We live in an increasingly connected, globalized world. Our food and clothes come from all corners of the globe, and the food produced in our own country gets sent all around the world too. One consequence of global trade is land displacement; that is, the displacement of land that occurs when the resources consumed by people in one nation or region were produced on land in another.
Recently, I read two fascinating papers on land displacement (Weinzettel et al. 2013 and Yu et al. 2013). Both track resources used across nations, allowing them to quantify land displaced across the globe via trade. While land displacement isn’t a new concept, I think these quantitative analyses help capture it in a captivating way.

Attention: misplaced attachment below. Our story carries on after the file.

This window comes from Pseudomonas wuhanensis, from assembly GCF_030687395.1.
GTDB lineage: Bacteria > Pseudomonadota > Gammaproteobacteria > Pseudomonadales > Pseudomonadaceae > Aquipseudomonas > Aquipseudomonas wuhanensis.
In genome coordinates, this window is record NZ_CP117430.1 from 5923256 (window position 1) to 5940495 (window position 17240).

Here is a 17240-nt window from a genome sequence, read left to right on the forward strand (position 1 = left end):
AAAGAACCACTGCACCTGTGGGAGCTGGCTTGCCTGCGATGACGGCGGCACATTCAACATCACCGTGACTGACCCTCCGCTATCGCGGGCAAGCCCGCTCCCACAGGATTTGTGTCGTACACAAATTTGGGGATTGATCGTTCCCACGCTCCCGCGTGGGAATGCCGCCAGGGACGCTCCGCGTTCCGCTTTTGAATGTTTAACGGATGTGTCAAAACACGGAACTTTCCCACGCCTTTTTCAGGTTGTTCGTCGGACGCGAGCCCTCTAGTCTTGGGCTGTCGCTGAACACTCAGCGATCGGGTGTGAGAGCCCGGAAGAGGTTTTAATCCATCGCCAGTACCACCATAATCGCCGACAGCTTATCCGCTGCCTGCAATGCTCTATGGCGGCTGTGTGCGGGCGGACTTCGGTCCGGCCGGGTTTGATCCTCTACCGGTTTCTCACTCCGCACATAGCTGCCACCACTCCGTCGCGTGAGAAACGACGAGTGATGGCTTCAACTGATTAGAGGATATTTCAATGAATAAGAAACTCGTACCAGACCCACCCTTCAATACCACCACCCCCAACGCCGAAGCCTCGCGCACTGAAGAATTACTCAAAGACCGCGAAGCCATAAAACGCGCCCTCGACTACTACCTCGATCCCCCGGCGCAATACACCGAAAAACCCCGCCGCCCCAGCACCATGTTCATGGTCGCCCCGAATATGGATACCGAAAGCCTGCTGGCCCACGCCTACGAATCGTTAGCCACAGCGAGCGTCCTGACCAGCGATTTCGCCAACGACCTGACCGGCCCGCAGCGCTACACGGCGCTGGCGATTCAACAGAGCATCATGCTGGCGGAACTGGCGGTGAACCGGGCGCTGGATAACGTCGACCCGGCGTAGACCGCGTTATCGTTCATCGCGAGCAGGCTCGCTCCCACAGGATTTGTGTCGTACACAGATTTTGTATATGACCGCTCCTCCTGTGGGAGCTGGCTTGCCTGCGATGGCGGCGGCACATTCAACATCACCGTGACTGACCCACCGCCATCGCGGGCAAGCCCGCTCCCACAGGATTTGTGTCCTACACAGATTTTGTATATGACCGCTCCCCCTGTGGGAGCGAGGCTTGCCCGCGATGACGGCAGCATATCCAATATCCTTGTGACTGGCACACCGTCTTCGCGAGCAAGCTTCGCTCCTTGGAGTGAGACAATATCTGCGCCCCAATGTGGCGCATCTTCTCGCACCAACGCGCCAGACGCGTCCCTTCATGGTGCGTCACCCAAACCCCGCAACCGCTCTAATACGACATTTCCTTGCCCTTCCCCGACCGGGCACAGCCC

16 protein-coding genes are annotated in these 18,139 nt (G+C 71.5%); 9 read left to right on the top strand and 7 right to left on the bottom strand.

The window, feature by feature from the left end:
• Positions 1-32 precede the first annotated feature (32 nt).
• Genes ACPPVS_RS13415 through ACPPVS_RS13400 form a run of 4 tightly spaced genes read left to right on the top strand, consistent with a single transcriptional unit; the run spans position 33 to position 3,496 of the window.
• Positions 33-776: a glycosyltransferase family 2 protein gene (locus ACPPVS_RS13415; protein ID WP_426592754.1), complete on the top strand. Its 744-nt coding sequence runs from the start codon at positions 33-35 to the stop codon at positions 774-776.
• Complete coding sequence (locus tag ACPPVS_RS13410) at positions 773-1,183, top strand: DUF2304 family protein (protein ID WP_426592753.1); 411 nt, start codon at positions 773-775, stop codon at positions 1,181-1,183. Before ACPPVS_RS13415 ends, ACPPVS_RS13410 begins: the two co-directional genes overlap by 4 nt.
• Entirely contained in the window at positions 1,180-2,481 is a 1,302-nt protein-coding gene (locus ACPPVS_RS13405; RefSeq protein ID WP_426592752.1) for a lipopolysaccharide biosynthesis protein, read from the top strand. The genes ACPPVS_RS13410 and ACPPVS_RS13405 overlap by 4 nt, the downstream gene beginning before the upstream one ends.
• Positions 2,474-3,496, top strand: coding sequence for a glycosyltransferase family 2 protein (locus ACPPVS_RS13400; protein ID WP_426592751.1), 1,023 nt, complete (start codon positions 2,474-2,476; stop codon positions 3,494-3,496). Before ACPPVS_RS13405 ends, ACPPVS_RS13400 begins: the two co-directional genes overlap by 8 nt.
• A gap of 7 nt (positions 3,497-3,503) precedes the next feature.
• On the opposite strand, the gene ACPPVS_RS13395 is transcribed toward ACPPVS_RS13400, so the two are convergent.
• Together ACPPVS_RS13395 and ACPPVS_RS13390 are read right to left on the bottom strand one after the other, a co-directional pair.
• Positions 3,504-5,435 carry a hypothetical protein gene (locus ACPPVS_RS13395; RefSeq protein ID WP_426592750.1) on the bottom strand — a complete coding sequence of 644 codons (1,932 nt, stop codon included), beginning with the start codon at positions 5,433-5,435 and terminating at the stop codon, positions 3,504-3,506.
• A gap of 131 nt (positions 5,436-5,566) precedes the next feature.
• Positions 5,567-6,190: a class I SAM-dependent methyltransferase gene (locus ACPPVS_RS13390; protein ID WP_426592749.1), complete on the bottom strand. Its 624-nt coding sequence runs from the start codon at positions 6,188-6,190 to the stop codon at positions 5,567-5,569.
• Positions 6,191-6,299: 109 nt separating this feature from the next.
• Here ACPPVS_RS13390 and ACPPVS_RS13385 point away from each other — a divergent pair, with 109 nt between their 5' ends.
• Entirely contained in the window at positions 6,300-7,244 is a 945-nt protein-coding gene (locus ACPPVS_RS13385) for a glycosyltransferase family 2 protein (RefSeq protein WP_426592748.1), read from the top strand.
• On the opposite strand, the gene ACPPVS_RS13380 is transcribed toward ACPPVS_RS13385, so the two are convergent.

The picture that emerges is one of a first-world vacuum, as the land…
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